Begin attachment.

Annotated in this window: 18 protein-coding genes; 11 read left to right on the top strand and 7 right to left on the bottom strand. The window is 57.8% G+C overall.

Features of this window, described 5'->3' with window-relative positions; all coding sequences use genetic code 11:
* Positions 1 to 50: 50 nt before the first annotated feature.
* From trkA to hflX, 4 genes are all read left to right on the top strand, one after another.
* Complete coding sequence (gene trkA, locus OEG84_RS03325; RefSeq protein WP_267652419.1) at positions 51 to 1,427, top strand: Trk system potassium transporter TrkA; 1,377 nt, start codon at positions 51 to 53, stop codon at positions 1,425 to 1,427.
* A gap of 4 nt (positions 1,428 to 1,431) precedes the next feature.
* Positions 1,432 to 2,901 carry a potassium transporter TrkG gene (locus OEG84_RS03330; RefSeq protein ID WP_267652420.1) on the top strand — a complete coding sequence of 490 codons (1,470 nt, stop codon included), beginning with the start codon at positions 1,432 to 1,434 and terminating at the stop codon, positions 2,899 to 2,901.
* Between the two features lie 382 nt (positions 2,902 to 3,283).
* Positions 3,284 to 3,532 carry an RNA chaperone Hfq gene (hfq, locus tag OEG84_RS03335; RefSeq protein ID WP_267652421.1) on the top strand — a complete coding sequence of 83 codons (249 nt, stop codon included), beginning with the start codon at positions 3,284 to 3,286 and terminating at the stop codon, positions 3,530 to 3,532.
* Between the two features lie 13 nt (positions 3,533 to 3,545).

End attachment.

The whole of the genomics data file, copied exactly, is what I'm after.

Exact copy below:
Annotated in this window: 18 protein-coding genes; 11 read left to right on the top strand and 7 right to left on the bottom strand. The window is 57.8% G+C overall.

Features of this window, described 5'->3' with window-relative positions; all coding sequences use genetic code 11:
* Positions 1 to 50: 50 nt before the first annotated feature.
* From trkA to hflX, 4 genes are all read left to right on the top strand, one after another.
* Complete coding sequence (gene trkA, locus OEG84_RS03325; RefSeq protein WP_267652419.1) at positions 51 to 1,427, top strand: Trk system potassium transporter TrkA; 1,377 nt, start codon at positions 51 to 53, stop codon at positions 1,425 to 1,427.
* A gap of 4 nt (positions 1,428 to 1,431) precedes the next feature.
* Positions 1,432 to 2,901 carry a potassium transporter TrkG gene (locus OEG84_RS03330; RefSeq protein ID WP_267652420.1) on the top strand — a complete coding sequence of 490 codons (1,470 nt, stop codon included), beginning with the start codon at positions 1,432 to 1,434 and terminating at the stop codon, positions 2,899 to 2,901.
* Between the two features lie 382 nt (positions 2,902 to 3,283).
* Positions 3,284 to 3,532 carry an RNA chaperone Hfq gene (hfq, locus tag OEG84_RS03335; RefSeq protein ID WP_267652421.1) on the top strand — a complete coding sequence of 83 codons (249 nt, stop codon included), beginning with the start codon at positions 3,284 to 3,286 and terminating at the stop codon, positions 3,530 to 3,532.
* Between the two features lie 13 nt (positions 3,533 to 3,545).